JAKARTA (TheInsiderStories) – The long-awaited electronic payment system finally sees the light of day. Bank Indonesia (BI) on Monday (4/12) officially inaugurated the National Payment Gateway (NPG) with an ‘integration concept’ to create a mutually-connected and inter-operable domestic payment system in various machines and processes in the domestic industry.
The NPG is an electronic payment transaction system incorporating instruments such as ATM cards, electronic money and credit cards, allowing customers to carry out secure non-cash transactions from any bank in Indonesia.
Four electronic money issuers have come to a mutual agreement for systems which can work on various machines – for example electronic money from PT Bank Rakyat Indonesia Tbk (IDX: BBRI), PT Bank Mandiri Tbk (IDX: BMRI), PT Bank Negara Indonesia Tbk (IDX: BBNI), and PT Bank Central Asia Tbk (IDX: BBCA).
BI Governor Agus D.W Martowardojo said that all electronic payments must be processed solely through the NPG by ‘switching agency’ companies, and these must have a minimum of 80 per cent ownership by a domestic entity. He admitted such a requirement has raised significant concerns among foreign investors.
“The regulation defines the NPG as a system that consists of standards, switching and services that integrate all payment instruments and channels nationally,” said Martowardojo.
Indonesian Communications and Information Minister Rudiantara explained how the NPG will support the country’s creative economy sector, booming in recent years, especially e-commerce transactions.
Indonesia is, in fact, lagging behind other developing countries, such as India, Bangladesh or even Palestine, which have already set in place their own integrated payment systems in recent years.
“The system allows an inclusive economy for all, from large and small entrepreneurs, startups to farmers. Consumers’ and producers’ needs can be matched more speedily. Direct payment transactions will also facilitate the business world to expand more efficiently,” he said.
There are currently at least three local service providers offering integrated payment services, but their coverage is very limited. Foreign players offering wider coverage, such as MasterCard and Visa, have been reaping huge profits from the booming e-commerce scene in the past decade.
Last year alone, e-commerce transactions in Indonesia reached $5.6 billion, or around Rp75 trillion, according to central bank data.
The NPG will not only offer financial gains but should also feature non-financial benefits. Through the system, respective institutions will be able to obtain valuable data (that which information technology practitioners call ‘big data’) by observing public spending patterns, lifestyles, trends as well as the export-import traffic.
This is same data that the old players, namely Visa and MasterCard, capitalize on to enhance their marketing strategies. The NPG will also enable the country to make use of ‘big data’ to develop better-targeted local e-commerce.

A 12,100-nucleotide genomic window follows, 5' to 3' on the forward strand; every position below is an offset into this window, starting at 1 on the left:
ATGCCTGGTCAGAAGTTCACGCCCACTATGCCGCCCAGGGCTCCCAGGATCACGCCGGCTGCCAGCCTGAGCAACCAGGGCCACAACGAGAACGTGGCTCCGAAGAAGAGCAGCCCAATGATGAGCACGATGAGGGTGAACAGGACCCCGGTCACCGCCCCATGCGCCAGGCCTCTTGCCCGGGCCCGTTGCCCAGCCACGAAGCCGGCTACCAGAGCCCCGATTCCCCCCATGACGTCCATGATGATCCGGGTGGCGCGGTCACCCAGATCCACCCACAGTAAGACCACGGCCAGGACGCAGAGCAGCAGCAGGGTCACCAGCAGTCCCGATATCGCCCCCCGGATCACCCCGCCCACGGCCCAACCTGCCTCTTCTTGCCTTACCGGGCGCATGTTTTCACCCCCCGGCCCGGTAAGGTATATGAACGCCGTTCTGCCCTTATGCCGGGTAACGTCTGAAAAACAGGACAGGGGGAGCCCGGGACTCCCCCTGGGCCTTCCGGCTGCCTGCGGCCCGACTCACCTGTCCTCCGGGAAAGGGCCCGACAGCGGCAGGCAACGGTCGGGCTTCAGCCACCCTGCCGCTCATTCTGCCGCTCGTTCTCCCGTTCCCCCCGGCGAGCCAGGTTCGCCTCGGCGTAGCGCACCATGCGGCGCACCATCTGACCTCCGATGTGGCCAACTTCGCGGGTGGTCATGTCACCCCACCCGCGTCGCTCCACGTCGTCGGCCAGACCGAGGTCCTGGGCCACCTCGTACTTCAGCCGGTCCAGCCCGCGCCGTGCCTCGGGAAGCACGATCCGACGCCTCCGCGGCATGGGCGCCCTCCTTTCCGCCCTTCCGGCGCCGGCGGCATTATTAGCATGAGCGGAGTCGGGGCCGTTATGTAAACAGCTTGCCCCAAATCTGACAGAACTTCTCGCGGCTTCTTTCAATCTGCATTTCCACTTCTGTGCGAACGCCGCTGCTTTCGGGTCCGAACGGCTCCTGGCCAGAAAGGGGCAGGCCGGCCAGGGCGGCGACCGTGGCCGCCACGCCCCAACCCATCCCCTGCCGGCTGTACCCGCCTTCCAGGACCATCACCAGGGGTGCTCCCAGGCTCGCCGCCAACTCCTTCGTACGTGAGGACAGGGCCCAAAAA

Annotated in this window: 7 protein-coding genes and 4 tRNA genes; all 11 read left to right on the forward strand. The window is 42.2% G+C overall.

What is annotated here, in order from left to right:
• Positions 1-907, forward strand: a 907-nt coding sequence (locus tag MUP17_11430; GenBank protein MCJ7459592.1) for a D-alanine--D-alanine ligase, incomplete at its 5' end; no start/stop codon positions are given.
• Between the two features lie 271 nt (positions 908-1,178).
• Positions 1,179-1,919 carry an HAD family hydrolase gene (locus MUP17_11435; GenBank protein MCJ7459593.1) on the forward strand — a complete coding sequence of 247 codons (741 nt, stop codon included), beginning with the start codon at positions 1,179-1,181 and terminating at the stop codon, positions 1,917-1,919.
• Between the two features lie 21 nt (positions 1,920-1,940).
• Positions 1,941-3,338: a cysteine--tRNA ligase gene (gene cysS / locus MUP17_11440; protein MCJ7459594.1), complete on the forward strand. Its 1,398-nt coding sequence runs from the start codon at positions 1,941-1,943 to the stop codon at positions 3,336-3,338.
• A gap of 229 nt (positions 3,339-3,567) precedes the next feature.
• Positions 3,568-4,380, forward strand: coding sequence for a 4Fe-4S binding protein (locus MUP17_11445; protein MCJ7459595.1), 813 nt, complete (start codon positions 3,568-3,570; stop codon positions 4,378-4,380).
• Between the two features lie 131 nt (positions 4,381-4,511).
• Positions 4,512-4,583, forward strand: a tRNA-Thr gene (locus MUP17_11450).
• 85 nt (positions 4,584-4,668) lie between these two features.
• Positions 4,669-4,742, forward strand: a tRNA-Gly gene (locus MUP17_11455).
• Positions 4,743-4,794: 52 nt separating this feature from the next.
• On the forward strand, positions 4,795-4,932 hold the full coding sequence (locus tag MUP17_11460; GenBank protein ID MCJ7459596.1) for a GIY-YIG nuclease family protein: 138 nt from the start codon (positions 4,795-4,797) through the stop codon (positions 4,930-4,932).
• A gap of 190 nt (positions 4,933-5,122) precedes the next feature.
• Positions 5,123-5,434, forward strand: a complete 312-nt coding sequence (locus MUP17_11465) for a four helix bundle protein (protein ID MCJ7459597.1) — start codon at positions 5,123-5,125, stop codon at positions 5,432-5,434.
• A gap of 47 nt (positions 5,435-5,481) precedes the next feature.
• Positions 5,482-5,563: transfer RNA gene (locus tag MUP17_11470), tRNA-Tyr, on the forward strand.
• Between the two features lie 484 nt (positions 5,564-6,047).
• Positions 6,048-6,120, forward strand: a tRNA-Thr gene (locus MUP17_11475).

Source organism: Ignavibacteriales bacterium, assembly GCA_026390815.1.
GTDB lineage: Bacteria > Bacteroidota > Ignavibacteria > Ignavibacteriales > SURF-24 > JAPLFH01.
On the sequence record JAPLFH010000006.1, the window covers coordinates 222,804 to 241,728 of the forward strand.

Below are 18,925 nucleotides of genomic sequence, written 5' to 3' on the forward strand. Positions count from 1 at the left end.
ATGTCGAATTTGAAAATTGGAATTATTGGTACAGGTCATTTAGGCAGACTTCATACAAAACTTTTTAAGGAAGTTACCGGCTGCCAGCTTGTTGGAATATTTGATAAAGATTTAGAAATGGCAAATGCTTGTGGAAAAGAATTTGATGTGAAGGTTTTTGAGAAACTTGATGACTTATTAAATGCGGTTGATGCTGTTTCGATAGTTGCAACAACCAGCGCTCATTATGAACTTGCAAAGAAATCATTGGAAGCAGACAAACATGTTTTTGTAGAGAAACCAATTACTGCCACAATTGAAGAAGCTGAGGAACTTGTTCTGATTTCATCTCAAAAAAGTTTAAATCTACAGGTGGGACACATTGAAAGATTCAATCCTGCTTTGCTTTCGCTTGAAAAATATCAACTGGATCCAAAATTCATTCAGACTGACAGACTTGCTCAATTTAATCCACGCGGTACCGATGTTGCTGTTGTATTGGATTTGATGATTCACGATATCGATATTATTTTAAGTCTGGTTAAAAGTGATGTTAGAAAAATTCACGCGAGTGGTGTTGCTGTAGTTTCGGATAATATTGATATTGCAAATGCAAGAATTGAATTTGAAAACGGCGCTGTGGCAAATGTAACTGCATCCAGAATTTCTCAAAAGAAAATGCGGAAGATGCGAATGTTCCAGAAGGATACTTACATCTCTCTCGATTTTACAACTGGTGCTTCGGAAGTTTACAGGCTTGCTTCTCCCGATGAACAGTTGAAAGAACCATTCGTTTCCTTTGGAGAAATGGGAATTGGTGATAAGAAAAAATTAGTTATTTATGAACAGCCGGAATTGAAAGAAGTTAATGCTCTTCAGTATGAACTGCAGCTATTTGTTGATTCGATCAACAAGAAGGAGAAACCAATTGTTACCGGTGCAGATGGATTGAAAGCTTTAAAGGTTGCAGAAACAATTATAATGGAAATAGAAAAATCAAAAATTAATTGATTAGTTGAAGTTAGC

The ease of online payments is certain to give the creative economy a big boost. Tax payments can also be monitored better through increased non-cash transactions, according to Finance Minister Sri Mulyani Indrawati.
Requirements and Obligations of Parties to the NPG
There are two parties defined as the key entities of the NPG: NPG operators, which consists of standard agencies, switching agencies and service agencies, and parties connected to the NPG, which consist of issuers, payment gateway operators and other parties designated by BI.
The regulation states that all parties connected to the NPG must be members of at least two switching agencies, except for instruments that are interoperable without the services of any switching agency.
Requirements for NPG operators:
This is an entity whose functions are to set, develop and manage standards for interconnection and interoperability of payment instruments, payment channels, switching and security. The regulation mentions that the standard agency should be an Indonesian legal entity that is also a representative of the national payment system industry.
This agency should have the competency to set, develop and manage standards in implementing interconnections and interoperability from various payment instruments and channels, and the operation of the agency should be approved by BI.
To protect the public interest, the regulation states that the standards which are set, developed and managed by the standard agency will be possessed by BI.
This is an entity whose function is to process payment transaction data domestically for interconnection and interoperability. The regulation obliges the switching agency must be at least 80 per cent owned by an Indonesian or an Indonesian legal entity, and have minimum capital of Rp 50 billion.
Any changing of the share composition should be approved by BI. The operations of the switching agency should be approved by BI and it should conduct interconnections with at least two other switching agencies.
This is an entity whose function is to ensure the security of transactions and consumer data and risk management and mitigation. The service agency also conducts reconciliations, clearing and settlements. The service agency should be an Indonesian limited liability company.
Its shares should be owned by switching agencies and a bank with a minimum capital of Rp 3 trillion (category Book 4) with the majority of the shares owned by an Indonesian or an Indonesian legal entity.
Under this regulation, all domestic payment transactions should be processed through the NPG. It obliges the switching and service agencies to process settlements through BI. The parties involved in the NPG should also comply with the National Branding and Price Scheme policy set by BI.
Written by Elisa Valenta, Email: firstname.lastname@example.org